Send to

Choose Destination
J Pharmacol Exp Ther. 1977 Jun;201(3):644-53.

Beta adrenergic receptor labeling in intact animals with 125I-hydroxybenzylpindolol.


After the intravenous administration to mice of 125I-hydroxybenzylpindolol (125I-HYP), a potent beta adrenergic antagonist, particulate bound radioactivity in brain, heart and lung is selectively associated with beta adrenergic receptor binding sites. The amount of total and bound radioactivity in these tissues is time dependent, reaching peak values at about 5 minutes after injection, and increases approximately linearly with increasing 125I-HYP doses. The lung has the highest levels of radioactivity as well as the highest proportion of bound to total radioactivity. The amount of specifically bound 125I-HYP is markedly reduced by simultaneously injecting a beta adrenergic bound 125I-HYP is markedly reduced by simultaneously injecting a beta adrenergic agonist or antagonist, although the total amount of radioactivity in the tissues is not affected. The beta antagonist (-)-propranolol reduces specific 125I-HYP binding 50% at doses of 0.01, 0.03 and 0.004 mg/kg in brain, heart and lung, respectively. Specific 125I-HYP binding is stereospecific in these tissues as (+)-propranolol is only 1 to 2% as effective as (-)-propranolol in reducing binding. The beta agonist (-)-isoproterenol has ID50 values in the range of 2 to 20 mg/kg, whereas the alpha adrenergic antagonist, phentolamine does not reduce 125I-HYP binding. Although some radioactivity is associated with particulate fractions from the liver, little, if any, specific binding of 125I-HYP to a beta adrenergic receptor is demonstrable. The characteristics of 125I-HYP binding in mouse heart, lung and brain are those expected for the recognition site of the beta adrenergic receptor and thus provide a method for labeling the beta adrenergic receptor in vivo.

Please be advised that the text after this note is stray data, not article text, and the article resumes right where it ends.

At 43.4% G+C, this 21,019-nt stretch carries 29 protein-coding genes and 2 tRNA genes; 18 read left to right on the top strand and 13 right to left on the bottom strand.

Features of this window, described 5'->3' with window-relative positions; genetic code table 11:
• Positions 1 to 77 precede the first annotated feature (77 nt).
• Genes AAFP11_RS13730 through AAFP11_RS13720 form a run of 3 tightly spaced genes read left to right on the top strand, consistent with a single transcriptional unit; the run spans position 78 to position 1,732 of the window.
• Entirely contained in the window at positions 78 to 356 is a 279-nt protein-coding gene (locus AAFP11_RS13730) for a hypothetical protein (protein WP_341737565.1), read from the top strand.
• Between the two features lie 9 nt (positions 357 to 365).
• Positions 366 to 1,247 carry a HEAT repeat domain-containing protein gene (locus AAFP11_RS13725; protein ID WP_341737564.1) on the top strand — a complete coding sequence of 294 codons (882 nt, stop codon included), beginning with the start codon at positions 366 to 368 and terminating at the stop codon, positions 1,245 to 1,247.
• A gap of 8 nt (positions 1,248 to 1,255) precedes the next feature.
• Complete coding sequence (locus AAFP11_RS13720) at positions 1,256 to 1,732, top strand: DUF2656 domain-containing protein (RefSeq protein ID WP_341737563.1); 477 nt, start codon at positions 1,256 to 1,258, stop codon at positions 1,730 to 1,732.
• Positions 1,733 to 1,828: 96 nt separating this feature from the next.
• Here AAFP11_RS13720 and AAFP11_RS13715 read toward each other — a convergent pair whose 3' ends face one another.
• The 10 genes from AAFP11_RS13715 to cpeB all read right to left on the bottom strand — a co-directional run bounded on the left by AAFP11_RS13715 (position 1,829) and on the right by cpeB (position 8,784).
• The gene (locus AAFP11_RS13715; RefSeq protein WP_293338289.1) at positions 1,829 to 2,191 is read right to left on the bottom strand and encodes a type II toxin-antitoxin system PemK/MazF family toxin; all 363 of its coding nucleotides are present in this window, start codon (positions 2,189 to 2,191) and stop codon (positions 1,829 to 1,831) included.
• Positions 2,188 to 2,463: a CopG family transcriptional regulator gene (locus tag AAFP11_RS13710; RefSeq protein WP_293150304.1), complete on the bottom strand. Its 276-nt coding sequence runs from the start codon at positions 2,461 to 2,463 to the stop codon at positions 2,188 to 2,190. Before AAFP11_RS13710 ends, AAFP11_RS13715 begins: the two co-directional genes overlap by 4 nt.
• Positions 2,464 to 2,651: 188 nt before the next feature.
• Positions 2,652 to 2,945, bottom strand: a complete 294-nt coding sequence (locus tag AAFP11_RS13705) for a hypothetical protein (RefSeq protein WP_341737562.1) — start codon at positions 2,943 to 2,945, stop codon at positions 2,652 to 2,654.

[Indexed for MEDLINE]

Supplemental Content

Full text links

Icon for HighWire
Loading ...
Support Center